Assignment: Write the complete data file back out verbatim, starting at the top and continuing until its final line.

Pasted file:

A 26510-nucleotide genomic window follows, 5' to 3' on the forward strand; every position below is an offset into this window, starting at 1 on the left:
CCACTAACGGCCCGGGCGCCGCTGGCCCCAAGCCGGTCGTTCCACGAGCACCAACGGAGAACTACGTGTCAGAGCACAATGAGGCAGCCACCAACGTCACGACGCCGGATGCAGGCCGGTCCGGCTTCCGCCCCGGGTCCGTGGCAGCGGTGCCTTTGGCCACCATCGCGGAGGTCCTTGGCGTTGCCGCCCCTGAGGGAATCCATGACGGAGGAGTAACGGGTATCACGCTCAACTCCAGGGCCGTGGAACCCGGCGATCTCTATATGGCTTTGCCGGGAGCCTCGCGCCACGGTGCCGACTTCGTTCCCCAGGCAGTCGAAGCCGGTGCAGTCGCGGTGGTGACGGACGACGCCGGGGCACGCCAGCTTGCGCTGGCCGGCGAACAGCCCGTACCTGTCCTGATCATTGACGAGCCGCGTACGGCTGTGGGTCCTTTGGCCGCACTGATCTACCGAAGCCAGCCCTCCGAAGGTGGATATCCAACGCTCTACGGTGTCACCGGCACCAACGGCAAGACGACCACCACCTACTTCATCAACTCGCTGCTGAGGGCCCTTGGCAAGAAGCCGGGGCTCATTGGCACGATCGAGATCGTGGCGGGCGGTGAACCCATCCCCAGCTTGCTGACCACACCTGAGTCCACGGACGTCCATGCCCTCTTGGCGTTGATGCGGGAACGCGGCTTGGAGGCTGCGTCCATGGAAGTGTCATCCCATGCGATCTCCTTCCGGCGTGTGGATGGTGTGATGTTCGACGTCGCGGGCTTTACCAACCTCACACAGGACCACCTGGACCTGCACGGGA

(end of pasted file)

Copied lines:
A 26510-nucleotide genomic window follows, 5' to 3' on the forward strand; every position below is an offset into this window, starting at 1 on the left:
CCACTAACGGCCCGGGCGCCGCTGGCCCCAAGCCGGTCGTTCCACGAGCACCAACGGAGAACTACGTGTCAGAGCACAATGAGGCAGCCACCAACGTCACGACGCCGGATGCAGGCCGGTCCGGCTTCCGCCCCGGGTCCGTGGCAGCGGTGCCTTTGGCCACCATCGCGGAGGTCCTTGGCGTTGCCGCCCCTGAGGGAATCCATGACGGAGGAGTAACGGGTATCACGCTCAACTCCAGGGCCGTGGAACCCGGCGATCTCTATATGGCTTTGCCGGGAGCCTCGCGCCACGGTGCCGACTTCGTTCCCCAGGCAGTCGAAGCCGGTGCAGTCGCGGTGGTGACGGACGACGCCGGGGCACGCCAGCTTGCGCTGGCCGGCGAACAGCCCGTACCTGTCCTGATCATTGACGAGCCGCGTACGGCTGTGGGTCCTTTGGCCGCACTGATCTACCGAAGCCAGCCCTCCGAAGGTGGATATCCAACGCTCTACGGTGTCACCGGCACCAACGGCAAGACGACCACCACCTACTTCATCAACTCGCTGCTGAGGGCCCTTGGCAAGAAGCCGGGGCTCATTGGCACGATCGAGATCGTGGCGGGCGGTGAACCCATCCCCAGCTTGCTGACCACACCTGAGTCCACGGACGTCCATGCCCTCTTGGCGTTGATGCGGGAACGCGGCTTGGAGGCTGCGTCCATGGAAGTGTCATCCCATGCGATCTCCTTCCGGCGTGTGGATGGTGTGATGTTCGACGTCGCGGGCTTTACCAACCTCACACAGGACCACCTGGACCTGCACGGGA